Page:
The Federal Mediation and Conciliation Service said Monday that Director George Cohen called the meeting of the International Longshoremen's Association and the U.S. Maritime Alliance before the Dec. 29 expiration of the dockworkers' contract extension. It said the parties have agreed to attend the meeting but wouldn't elaborate.
Talks between the dockworkers and the shipping companies broke down Dec. 18, just weeks after a critical West Coast port complex was crippled by a strike involving a few hundred workers. Issues including wages are unresolved, but the key sticking point is container royalties, which are payments to union workers based on cargo weight.
Port operators and shipping companies, represented by the Marine Alliance, want to cap the royalties at last year's levels. They say the royalties have morphed into a huge expense unrelated to their original purpose and amount to a bonus averaging $15,500 a year for East Coast workers already earning more than $50 an hour.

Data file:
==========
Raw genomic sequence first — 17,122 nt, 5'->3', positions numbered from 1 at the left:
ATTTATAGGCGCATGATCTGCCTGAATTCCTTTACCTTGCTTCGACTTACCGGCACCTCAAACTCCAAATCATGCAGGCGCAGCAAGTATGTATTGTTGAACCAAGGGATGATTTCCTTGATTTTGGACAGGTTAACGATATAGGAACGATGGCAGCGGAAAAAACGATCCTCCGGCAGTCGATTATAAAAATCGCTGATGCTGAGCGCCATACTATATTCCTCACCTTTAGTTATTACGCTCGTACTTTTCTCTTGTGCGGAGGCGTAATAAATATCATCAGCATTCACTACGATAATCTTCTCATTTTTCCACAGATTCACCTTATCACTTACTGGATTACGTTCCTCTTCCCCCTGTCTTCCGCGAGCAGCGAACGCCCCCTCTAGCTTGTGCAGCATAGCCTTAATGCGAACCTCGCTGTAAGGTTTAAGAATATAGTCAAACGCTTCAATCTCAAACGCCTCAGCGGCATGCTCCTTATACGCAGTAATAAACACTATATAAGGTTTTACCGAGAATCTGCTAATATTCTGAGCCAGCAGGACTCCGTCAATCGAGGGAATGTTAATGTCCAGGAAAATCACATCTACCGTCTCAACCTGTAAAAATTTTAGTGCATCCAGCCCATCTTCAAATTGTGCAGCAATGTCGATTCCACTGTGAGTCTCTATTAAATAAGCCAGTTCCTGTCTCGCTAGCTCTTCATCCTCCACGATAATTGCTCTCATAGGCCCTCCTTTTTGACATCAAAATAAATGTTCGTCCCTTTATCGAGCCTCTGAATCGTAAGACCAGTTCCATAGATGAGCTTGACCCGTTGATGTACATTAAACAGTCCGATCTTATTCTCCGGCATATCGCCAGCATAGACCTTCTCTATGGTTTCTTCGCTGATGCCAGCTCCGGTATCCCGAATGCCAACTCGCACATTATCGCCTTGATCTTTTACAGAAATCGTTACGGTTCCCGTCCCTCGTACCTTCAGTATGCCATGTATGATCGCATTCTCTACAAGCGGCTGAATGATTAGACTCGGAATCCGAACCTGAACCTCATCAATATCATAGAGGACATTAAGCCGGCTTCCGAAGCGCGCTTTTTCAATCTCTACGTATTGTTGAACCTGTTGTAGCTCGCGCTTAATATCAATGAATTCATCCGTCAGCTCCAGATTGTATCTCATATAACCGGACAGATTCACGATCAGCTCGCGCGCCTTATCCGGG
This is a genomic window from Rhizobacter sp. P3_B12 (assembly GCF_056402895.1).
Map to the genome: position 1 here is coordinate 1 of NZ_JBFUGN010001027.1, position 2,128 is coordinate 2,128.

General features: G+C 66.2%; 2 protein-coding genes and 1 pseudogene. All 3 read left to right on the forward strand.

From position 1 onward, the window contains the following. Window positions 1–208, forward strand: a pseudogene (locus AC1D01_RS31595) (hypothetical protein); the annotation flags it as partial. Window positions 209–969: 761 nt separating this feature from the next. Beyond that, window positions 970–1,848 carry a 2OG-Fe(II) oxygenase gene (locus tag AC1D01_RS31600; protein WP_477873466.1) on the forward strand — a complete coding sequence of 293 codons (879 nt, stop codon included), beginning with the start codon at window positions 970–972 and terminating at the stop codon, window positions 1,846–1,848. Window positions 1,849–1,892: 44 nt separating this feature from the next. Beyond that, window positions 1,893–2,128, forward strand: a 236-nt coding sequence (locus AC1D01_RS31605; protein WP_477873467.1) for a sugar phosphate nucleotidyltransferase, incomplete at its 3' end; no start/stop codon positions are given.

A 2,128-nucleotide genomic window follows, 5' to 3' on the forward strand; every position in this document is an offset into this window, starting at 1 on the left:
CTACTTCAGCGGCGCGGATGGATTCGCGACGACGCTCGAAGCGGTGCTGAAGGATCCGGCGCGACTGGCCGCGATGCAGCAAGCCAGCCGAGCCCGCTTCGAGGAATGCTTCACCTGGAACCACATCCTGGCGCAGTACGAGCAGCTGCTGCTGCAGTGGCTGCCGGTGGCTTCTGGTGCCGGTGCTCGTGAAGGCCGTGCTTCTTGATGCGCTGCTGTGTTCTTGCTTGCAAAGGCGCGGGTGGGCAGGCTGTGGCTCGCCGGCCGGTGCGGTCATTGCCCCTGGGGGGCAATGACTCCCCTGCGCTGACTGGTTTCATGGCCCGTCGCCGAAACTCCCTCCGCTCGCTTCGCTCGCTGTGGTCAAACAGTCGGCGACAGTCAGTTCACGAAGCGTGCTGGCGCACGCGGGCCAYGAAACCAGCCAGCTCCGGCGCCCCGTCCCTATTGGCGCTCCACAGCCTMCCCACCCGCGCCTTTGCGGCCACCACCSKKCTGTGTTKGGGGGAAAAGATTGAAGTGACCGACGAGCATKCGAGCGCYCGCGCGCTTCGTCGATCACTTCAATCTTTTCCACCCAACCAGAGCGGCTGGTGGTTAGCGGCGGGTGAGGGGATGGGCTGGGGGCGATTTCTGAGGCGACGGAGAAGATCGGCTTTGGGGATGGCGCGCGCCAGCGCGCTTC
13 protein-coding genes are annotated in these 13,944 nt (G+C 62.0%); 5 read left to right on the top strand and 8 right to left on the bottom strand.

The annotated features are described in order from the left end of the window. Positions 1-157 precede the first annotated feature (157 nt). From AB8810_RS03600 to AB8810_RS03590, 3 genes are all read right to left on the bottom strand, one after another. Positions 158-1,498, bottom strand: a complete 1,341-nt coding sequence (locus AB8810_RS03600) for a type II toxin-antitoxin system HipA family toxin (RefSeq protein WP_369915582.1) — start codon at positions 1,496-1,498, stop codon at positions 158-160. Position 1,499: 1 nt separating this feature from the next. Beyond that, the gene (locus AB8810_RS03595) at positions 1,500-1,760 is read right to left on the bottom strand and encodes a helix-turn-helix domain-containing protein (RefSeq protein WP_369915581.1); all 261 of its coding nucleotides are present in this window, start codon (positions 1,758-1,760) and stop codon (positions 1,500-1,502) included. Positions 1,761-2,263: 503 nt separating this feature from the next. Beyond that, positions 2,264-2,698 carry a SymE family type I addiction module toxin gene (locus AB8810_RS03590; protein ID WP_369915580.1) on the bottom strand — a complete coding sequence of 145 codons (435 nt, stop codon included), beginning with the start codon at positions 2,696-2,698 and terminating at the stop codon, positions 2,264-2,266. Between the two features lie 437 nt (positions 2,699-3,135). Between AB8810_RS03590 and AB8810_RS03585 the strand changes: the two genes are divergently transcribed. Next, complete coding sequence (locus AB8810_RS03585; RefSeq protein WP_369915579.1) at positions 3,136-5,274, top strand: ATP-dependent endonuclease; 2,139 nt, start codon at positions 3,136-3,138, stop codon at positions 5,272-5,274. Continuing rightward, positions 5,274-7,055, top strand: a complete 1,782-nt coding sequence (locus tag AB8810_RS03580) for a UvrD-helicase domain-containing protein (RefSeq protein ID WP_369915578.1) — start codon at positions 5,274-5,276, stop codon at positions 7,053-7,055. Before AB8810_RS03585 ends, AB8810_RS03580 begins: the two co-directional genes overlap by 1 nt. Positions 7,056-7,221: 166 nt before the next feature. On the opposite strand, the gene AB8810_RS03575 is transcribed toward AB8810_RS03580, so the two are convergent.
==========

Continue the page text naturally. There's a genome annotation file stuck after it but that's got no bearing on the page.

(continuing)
The longshoremen's union says the payments are an important supplemental wage, not a bonus.
The union represents 14,500 workers at more than a dozen ports extending south from Boston and handling 95 percent of all containerized shipments from Maine to Texas, about 110 million tons' worth.
The New York-New Jersey ports handle the most cargo on the East Coast, valued at $208 billion last year. The other ports that would be affected by a strike are Boston; Delaware River; Baltimore; Hampton Roads, Va.; Wilmington, N.C.; Charleston, S.C.; Savannah, Ga.; Jacksonville, Fla.; Port Everglades, Fla.; Miami; Tampa, Fla.; Mobile, Ala.; New Orleans; and Houston.
Retailers fear another strike could have catastrophic effects and have asked President Barack Obama to intervene.
The National Retail Federation wrote to Obama last week and asked him to use "all means necessary" to head off a strike.
"We foresee this as a national economic emergency, to be honest," said Jonathan Gold, the group's vice president of supply chain and customs policy.
Billions of dollars in commerce at businesses nationwide could be affected, from auto manufacturers awaiting parts to the truckers who deliver them, Gold said.